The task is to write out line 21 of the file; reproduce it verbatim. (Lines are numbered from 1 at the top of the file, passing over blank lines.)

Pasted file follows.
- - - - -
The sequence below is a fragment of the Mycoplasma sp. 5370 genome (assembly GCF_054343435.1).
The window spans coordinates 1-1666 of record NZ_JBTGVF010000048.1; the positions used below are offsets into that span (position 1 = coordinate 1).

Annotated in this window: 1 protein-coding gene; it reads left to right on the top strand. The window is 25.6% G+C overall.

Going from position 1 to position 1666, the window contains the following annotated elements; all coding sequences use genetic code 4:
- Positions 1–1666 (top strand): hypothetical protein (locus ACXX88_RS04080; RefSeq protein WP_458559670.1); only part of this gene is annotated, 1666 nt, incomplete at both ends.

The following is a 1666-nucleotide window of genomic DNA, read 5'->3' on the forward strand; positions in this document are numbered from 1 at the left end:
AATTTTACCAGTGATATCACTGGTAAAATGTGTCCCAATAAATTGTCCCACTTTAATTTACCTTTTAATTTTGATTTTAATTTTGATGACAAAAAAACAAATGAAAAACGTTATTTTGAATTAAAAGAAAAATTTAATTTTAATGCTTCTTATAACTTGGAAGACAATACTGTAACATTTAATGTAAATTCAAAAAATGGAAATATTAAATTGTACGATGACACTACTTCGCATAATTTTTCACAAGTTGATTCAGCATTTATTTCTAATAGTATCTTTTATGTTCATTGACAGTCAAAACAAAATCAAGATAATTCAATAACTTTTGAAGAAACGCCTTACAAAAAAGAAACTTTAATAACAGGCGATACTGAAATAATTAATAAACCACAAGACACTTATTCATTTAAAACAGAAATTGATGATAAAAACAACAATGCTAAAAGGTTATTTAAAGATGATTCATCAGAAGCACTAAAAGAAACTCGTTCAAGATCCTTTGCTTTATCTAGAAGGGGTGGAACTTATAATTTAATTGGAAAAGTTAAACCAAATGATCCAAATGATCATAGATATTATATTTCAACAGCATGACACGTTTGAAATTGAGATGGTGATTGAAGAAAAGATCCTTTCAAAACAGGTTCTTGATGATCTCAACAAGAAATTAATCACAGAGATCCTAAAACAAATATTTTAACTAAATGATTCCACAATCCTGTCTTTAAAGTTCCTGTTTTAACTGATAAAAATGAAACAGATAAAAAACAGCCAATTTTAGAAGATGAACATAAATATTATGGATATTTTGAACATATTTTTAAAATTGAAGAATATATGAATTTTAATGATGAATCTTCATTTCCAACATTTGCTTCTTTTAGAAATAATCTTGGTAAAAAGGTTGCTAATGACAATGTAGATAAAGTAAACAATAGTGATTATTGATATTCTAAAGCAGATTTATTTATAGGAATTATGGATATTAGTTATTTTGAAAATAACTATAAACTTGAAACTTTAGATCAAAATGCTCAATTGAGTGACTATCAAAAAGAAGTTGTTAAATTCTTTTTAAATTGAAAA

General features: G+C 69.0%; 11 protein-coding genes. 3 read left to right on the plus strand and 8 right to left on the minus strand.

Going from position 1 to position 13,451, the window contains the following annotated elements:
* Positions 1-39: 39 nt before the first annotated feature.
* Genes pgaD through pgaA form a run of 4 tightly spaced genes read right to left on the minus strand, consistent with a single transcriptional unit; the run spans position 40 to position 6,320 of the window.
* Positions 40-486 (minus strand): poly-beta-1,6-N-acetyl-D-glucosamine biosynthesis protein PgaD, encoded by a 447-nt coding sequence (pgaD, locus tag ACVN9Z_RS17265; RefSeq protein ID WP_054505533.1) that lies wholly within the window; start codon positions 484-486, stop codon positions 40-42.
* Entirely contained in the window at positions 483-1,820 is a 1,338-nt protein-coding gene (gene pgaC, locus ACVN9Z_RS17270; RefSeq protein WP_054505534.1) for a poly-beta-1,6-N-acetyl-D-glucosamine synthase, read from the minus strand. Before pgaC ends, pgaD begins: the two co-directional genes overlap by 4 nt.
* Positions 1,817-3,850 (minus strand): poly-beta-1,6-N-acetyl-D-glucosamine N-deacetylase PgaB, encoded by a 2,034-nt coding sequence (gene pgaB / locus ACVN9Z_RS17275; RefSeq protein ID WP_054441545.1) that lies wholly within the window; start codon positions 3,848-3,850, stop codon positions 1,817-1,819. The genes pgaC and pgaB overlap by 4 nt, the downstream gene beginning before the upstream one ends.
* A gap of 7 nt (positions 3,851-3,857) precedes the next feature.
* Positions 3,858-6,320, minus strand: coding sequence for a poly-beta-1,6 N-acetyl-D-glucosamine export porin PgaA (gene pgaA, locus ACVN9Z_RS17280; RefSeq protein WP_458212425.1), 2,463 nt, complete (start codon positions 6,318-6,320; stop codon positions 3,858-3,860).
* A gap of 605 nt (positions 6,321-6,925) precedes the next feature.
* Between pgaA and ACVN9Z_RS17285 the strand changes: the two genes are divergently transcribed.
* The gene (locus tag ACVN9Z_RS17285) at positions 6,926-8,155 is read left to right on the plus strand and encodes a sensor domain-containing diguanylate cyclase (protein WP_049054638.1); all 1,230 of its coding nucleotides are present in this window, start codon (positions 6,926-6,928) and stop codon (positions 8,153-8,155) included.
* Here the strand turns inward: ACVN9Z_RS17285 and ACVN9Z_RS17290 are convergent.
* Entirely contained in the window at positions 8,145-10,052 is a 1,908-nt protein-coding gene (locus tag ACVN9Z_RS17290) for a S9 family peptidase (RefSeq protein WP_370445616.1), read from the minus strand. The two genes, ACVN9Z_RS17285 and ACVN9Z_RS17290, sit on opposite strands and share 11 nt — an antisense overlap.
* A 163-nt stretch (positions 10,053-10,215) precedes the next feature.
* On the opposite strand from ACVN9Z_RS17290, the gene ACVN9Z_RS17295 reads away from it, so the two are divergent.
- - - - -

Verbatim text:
* Entirely contained in the window at positions 8,145-10,052 is a 1,908-nt protein-coding gene (locus tag ACVN9Z_RS17290) for a S9 family peptidase (RefSeq protein WP_370445616.1), read from the minus strand. The two genes, ACVN9Z_RS17285 and ACVN9Z_RS17290, sit on opposite strands and share 11 nt — an antisense overlap.